Trello, the collaboration and project management platform owned by Atlassian, announced Monday that it's integrating its no-code automation tool Butler into Slack and Jira. The company says it aims to extend Butler's capabilities beyond Trello so that, ultimately, Trello can become the "command center of work."
"We're starting to expand beyond the walls of Trello by tying this to other tools," Trello CEO Michael Pryor said to ZDNet.
Trello acquired Butler in 2018, after it proved to be one of the platform's most popular automation integrations. Back in October, Trello made the no-code automation tool a core feature for Trello users. Butler allows users to automate any set of actions in Trello with rule-based triggers, with the click of a button, or through scheduled commands based on regular intervals or due dates.
Now, users can create an automated workflow that includes actions in the popular communication app Slack or Jira, the Atlassian-owned bug tracking and project management platform for developers.
For instance, a sales team that's using Trello as a CRM may regularly draft contracts that require review from their company's legal team. When such a contract is added to Trello, they could use Butler to automatically send a message to the #legal-team channel in Slack.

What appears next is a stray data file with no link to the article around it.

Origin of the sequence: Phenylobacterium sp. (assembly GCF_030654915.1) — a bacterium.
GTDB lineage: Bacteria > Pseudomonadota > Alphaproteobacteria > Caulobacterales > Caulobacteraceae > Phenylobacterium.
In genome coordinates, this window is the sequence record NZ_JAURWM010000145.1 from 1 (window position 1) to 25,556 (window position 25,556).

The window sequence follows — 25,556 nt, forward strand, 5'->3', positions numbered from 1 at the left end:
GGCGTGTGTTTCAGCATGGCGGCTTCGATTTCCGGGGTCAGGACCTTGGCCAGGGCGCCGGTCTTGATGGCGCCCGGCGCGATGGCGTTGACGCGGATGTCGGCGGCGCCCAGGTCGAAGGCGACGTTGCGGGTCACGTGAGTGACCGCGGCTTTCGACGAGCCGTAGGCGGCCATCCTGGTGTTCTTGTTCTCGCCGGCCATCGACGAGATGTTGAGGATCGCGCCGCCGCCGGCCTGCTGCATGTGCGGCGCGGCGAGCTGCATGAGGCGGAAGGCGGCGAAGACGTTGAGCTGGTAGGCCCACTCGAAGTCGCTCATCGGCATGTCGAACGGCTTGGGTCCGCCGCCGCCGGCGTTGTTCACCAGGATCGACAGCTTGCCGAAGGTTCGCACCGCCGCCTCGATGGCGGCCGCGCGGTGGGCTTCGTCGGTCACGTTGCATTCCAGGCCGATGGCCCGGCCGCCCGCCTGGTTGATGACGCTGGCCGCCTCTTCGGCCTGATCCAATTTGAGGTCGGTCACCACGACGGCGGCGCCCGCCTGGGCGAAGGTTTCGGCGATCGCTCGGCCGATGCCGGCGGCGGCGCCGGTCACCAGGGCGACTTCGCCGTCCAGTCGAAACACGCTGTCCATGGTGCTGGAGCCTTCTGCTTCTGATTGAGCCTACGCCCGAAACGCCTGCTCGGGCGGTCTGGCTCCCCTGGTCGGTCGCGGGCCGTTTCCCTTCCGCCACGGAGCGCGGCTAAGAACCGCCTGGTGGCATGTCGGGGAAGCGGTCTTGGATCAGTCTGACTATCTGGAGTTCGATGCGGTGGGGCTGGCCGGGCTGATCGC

With the Jira integration, teams using Trello could set up automatic triggers to send tickets to developers using Jira. For instance, a marketing team may want to notify their engineering team when they're ready to work on updates to their company's website.
"We have a lot of customers using Jira and Trello," Pryor said. "We've heard from them a lot that, 'We want to work in the tool we want to work in, but we want the work to flow seamlessly between those tools."
On the communication side, Pryor said Trello started with a Slack integration in part because it's what they use internally.
Trello plans to add more Butler integrations in the future with tools that fall into three categories: Communication (like Slack, or Microsoft Teams), Project Tracking (like Jira) and Documentation Collaboration (such as Atlassian's Confluence, Google Docs or Dropbox).
The integrations are the first step toward Trello's longer-term vision to let third-party developers plug their own tools into Butler. That opens up "infinite possibilities," Pryor said, for automating workflows between Trello and other products.
By empowering developers and advanced Trello users to build a variety of automated workflows, Pryor said, the platform becomes more accessible to a wider range of users, for a range of custom use cases.